Does Your Branded Card Matter in a Mobile Transaction?

In Insights, Security, Technology by Paul Brandner

While a Cupertino audience ooo-ed and ah-ed over Apple’s digital wallet reveal in September, marketers in the payments industry breathed a little sigh of relief. Not because Apple had FINALLY stepped into the NFC payments game—we all knew that was coming—but because of how the Apple Wallet is designed.

by Paul Brandner
Director of Marketing

There had been much speculation that Apple Pay would be wrapped up in the old iTunes mode: the user adds a single card, which is never visible during the payment process. This model thwarts the mission of every bank to keep their card top of wallet.Instead, Apple partnered with various financial institutions, which means users open their Wallet to as many choices as they have cards. They can rifle through and choose to pay by, let’s say, a Chase Visa or a Citi MasterCard or an AMEX—just as they’d choose plastic from a trusty leather wallet.It was a clear statement from Apple: brands do matter in mobile transactions.The subtext: there’s a huge opportunity for smart brands to step up and make their mark with NFC mobile payments on an Android.

Apple’s customers may be influential, but Android still has majority of market share. And it’s a market that’s still up for grabs. Android’s open NFC platform means anyone can get in the game – especially with an open solution like Host Card Emulation – and so far not even Google has emerged as a clear winner in the mobile wallet space.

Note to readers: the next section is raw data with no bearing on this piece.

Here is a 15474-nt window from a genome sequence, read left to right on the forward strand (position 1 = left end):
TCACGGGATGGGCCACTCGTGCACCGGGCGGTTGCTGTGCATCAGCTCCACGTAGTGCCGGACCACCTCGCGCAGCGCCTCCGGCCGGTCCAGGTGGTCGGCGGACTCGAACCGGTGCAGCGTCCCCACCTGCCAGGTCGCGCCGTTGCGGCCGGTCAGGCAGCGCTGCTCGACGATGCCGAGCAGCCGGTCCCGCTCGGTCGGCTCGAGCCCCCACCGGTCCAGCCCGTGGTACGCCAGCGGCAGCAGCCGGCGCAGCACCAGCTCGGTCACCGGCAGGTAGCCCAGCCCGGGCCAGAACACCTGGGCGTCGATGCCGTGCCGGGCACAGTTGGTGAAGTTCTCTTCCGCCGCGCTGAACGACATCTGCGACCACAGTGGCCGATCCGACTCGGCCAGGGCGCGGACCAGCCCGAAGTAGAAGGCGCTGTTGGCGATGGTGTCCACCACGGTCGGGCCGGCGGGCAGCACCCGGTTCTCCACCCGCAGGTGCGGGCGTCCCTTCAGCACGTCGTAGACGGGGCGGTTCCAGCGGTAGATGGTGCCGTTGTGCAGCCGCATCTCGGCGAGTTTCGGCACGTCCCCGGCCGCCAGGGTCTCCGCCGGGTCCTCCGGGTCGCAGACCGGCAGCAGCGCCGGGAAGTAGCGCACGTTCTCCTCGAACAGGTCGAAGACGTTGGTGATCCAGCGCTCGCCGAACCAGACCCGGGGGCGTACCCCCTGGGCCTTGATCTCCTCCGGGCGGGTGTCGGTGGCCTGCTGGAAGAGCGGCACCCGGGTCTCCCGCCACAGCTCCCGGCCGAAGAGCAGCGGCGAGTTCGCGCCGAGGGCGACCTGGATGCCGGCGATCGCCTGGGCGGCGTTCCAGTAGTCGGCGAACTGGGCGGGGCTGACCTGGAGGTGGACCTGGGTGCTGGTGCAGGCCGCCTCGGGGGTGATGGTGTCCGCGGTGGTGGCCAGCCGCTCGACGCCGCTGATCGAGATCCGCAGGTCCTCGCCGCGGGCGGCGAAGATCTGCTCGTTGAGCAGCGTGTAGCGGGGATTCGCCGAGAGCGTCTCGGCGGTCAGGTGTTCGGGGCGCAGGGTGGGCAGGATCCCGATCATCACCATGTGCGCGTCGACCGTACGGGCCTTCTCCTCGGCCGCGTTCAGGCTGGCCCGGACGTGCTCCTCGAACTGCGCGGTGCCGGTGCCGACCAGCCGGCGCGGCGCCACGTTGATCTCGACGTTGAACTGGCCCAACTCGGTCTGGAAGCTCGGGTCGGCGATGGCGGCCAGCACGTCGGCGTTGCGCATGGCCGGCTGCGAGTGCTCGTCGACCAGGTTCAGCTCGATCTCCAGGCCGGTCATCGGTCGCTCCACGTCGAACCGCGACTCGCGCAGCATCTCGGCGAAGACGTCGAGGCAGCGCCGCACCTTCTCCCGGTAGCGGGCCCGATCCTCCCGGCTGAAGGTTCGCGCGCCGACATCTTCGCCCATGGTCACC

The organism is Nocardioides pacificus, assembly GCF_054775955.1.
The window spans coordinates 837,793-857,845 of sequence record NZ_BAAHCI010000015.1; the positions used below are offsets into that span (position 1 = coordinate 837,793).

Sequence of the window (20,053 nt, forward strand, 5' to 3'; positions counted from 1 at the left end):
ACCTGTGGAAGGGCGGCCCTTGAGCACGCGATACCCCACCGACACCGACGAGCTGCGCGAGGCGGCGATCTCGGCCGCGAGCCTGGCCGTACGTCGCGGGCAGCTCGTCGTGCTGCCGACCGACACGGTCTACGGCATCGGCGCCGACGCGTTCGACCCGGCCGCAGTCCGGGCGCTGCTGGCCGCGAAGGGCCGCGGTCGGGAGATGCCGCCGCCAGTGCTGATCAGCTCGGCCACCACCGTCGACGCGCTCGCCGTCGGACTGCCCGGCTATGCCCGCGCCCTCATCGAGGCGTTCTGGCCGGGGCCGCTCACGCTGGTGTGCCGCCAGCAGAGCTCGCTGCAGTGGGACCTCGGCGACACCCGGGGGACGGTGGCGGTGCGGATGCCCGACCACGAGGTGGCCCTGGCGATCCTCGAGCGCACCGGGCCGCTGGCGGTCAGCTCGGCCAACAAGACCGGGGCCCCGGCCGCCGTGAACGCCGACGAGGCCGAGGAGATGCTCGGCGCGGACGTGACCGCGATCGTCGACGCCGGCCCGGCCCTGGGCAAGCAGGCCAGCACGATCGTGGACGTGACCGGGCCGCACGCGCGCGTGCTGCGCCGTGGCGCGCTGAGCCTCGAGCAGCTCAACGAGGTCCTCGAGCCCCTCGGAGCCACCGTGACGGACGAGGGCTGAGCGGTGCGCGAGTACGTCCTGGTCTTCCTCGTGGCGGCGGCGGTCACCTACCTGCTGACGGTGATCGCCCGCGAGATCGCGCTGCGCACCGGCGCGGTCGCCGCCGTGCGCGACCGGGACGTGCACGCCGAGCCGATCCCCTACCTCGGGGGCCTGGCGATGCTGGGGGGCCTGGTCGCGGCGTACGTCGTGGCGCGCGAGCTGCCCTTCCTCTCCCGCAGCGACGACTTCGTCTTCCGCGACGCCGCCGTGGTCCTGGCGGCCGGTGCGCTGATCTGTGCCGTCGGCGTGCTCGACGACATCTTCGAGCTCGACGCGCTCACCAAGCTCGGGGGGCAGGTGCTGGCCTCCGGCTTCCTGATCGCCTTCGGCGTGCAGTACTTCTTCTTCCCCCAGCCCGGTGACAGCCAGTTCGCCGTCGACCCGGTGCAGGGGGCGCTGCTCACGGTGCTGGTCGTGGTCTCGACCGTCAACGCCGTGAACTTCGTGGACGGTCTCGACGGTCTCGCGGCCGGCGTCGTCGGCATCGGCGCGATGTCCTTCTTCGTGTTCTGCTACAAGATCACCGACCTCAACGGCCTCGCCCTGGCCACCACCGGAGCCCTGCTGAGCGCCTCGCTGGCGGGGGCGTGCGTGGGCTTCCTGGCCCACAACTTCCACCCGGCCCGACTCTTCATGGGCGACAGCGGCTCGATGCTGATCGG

There’s still room for a brand to create an amazing digital wallet. If you can own the mobile wallet, why wouldn’t you?

Not only do you secure more of the financial pie by eliminating middlemen, you also ensure your branded card isn’t mixed in with a handful of competitors’. You have the freedom to add loyalty features specific to your product and, perhaps most importantly, you have direct access to all the user data inherent in the digital purchasing process.

The financial service provider who does it best will win the wallets of Android users—but if Apple teaches us anything you’ll first have to win hearts. I see three keys to getting it right:

  • Listen to Customers: Hit the pavement and talk to your users. Find out what they need and how they purchase. In Canada, PC Financial is a great example of a customer-focused brand. They’ve focused on low monthly bank fees and practical, usable rewards—exactly what their users want. The result is strong allegiance and positive perception: exactly the groundwork needed to step into the mobile space.
  • Invest in UX: No matter how many users download your mobile wallet, adoption will depend largely on an amazing user experience. You can’t cut any corners when it comes to creating a beautiful, streamlined interface—users will notice. Westpac New Zealand is leading the charge in progressive mobile UX—investing in augmented reality tools that make payments as enjoyable as they are simple.
  • Build Emotional Connections: This is where Apple can teach us a lot. Apple users care deeply about the brand—it’s part of their identity. Google’s loyalty levels can’t compare. Most of your customers have been banking with you much longer than they’ve had a smartphone. Do they trust your brand? Enough to change their behaviour?

If brand matters, then invest in the best possible brand experience. The mobile payments game will be won on loyalty and trust. I can’t wait to see who comes out on top.